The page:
Wild horses


Problem: Several hundred horses owned by members of the Penticton Indian Band (PIB) were roaming in residential neighborhoods and adjacent to Highway 97.  The horses posed a serious safety risk and were responsible for significant property damage, including fences, irrigation systems, and gardens.

Background: In the past, the Canadian Pacific Railway had maintained fencing between its tracks and PIB range lands, effectively excluding the horses from residential neighborhoods.  But, once the trains stopped running in the 1980s, the fences fell into disrepair.  At the same time, raising horses became less profitable for members of the PIB and the herd became effectively wild.  Years of tense relationships between the Penticton Indian Band and adjacent communities resulted in acrimony and inaction.  All the while, the herd was growing.

Challenges: Adjacent communities had no legal jurisdiction over the horses.  Provincial right-to-farm legislation suggested that the only solution was for neighboring communities to fence the entirety of the PIB reserve.

Process: Rather than jump to potential solutions, we conducted two multi-round Delphi surveys.  The first was to elicit fundamental objectives from the community.  The assumption within the local government was that non-PIB communities would be unwilling to pay for any solution.  However, a different set of priorities emerged during the three rounds of the consultation exercise.  Instead of being primarily cost sensitive, local residents reported being much more interested in (a) the durability of the solution, (b) humane treatment of the horses, and (c) maintaining and improving relationships with the PIB.  Cost minimization was an important objective, of course, but it was not the primary objective of most participants.  A second multi-round Delphi was then run to elicit potential solutions from residents and other stakeholders.  The purpose of the second round of surveys was not to evaluate alternatives, but to generate a complete set by drawing on the experience and creativity of citizens and other stakeholders.  After all, planning and engineering staff within the local government had virtually no experience with this kind of problem.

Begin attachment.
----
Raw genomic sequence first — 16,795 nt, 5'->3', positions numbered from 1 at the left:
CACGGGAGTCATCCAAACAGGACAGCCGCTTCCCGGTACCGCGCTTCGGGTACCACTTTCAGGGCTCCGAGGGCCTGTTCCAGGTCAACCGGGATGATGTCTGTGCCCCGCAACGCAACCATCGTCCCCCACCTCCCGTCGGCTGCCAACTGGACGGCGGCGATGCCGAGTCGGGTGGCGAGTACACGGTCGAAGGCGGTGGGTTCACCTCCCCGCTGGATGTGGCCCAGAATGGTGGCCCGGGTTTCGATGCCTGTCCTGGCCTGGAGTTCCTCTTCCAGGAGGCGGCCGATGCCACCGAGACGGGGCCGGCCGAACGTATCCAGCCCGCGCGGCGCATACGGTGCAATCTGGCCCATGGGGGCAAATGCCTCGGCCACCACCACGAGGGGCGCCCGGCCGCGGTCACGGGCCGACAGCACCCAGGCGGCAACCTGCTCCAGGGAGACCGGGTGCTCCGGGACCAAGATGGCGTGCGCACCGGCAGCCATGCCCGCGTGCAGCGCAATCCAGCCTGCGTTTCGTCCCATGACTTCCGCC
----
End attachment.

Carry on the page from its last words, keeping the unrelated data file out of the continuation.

Results: The panels for both surveys was kept to 50-60 participants.  However, the total number of ideas, justifications, comments received during the process exceeded 1,400.  Overall, the results of the survey gave the local government a strong mandate to move forward on a solution that satisfied the most important objectives.  However, the transparency, inclusiveness, and comprehensiveness of the public process, combined with the strong support that emerged within adjacent communities for the traditional rights of PIB members and the well-being of the horses changed the adversarial stances that had evolved in response to the problem.    Ultimately, the PIB took it upon itself to insist on better range management practices from its members and the problem virtually disappeared.